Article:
Forum :: Orientation strategy question


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TOPIC: Orientation strategy question

Orientation strategy question 29 Sep 2006 02:00 #1

Hello,

I have analysed a two protein (arbitrarely I call them as Protein 1 and protein 2) interaction in two ways:

First: Protein 1 is immobilized and protein 2 is the analyte

Second: protein 2 is immobilized and Protein 1 is the analyte

In the fisrt case protein 1 is captured by a MoAb

In the second case, protein 2 (which is a protease) is inhibited and tagged with biotin and then immobilized in a streptavidin surface.

The second way give a KD of 5fold the KD obtained by the first strategy.

Is it correct to think that in the second way the immobilization strategy is limiting the Protein 2 mobility (since it is immobilized) and then the affinity increases.

Thanks for your opinion

Orientation strategy question 29 Sep 2006 02:00 #2

When capturing a ligand with an antibody you can have two reactions. Look at

home.hccnet.nl/ja.marquar...caying.htm

for an explanation.

In addition, in your second setup the ligand is first inhibited before immobilization. In the first setup you uses un-inhibited analyte. There is a possibility this will give rise to affinity differences.

A 5-fold difference in KD is something but I wonder if it is significant. How hard is this value?

One remark: When immobilization decreases mobility is will decrease affinity -> there are less binding opportunities so you need more analyte so the KD will be higher.

Orientation strategy question 29 Sep 2006 02:00 #3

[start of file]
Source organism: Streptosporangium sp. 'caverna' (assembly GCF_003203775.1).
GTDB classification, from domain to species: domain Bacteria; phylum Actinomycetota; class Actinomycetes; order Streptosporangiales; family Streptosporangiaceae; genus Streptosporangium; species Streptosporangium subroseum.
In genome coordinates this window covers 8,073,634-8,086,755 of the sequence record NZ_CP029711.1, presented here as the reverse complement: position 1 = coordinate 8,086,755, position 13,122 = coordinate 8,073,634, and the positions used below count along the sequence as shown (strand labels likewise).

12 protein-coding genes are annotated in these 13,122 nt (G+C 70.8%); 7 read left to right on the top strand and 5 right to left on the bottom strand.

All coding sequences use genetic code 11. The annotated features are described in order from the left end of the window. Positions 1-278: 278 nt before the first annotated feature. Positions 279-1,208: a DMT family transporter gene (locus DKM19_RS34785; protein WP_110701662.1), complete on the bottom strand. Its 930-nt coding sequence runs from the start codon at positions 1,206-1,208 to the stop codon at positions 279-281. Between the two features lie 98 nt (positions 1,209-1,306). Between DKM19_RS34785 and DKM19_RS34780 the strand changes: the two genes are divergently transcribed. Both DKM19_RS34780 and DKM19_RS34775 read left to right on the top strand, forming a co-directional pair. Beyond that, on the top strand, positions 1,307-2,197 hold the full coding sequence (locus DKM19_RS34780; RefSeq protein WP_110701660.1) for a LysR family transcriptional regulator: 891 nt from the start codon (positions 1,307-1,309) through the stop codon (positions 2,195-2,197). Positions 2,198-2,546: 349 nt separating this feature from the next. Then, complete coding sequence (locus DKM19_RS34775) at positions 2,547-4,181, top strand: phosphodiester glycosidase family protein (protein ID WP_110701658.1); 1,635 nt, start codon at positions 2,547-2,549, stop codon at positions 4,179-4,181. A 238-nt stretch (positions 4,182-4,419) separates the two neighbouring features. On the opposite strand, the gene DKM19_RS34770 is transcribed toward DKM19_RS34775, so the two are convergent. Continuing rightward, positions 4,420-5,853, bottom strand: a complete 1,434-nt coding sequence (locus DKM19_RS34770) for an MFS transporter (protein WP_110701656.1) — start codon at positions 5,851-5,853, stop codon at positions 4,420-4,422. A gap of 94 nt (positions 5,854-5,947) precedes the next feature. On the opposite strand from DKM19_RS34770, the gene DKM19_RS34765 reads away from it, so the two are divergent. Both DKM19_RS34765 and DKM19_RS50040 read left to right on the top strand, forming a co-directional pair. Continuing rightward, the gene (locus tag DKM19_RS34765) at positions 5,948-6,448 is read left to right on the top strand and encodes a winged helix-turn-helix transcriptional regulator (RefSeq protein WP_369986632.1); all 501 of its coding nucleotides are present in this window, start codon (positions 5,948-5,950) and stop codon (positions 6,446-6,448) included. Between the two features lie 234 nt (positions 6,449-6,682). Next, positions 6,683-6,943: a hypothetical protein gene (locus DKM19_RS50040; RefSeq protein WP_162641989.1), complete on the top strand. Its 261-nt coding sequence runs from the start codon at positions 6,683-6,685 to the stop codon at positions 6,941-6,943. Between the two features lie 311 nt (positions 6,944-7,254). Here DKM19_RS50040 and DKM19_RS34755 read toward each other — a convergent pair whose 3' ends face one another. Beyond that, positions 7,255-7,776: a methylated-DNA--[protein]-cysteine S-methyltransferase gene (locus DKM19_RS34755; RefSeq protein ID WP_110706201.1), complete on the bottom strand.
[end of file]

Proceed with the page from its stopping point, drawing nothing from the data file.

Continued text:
Arnoud, thank you very much for replying.

I am sorry, I wanted to say that with immobilization strategy 2 the affinity may be affected so the KD will increase.

I agree with you that a 5 fold increase in KD should not be significant, this may be relative. But we are worried and we would like to find an explanation.

You say that when immobilization reduces mobility there are less binding opportunities. Please let me ask to you of you know any paper which discuss this reduction in binding opportunities caused by a decrease in ligand mobility.

Thank you very much in advance, your comments are very helpful

Orientation strategy question 29 Sep 2006 02:00 #4

It is hard to find publication on this matter but the following four will give some background.

Edwards, P. R., Gill, A., Pollard, Knight DV, Hoare, M., Buckle, P. E., Lowe, P. A., and Leatherbarrow, R. J. Kinetics of protein-protein interactions at the surface of an optical biosensor Analytical Biochemistry 231: 210-217 (10-10-1995).

Edwards, P. R. and Leatherbarrow, R. J. Determination of association rate constants by an optical biosensor using initial rate analysis Analytical Biochemistry 246: 1-6 (1-3-1997).

Kortt, A. A. et al; Nonspecific amine immobilization of ligand can Be a potential source of error in BIAcore binding experiments and may reduce binding affinities; Anal.Biochem.; (253): 103-111; 1997

Johnsson, B., Lofas, S., and Lindquist, G. Immobilization of proteins to a carboxymethyldextran-modified gold surface for biospecific interaction analysis in surface plasmon resonance sensors Analytical Biochemistry 198: 268-277 (1-11-1991).

Orientation strategy question 29 Sep 2006 02:00 #5

Ok, thanks again, I am going to read these papers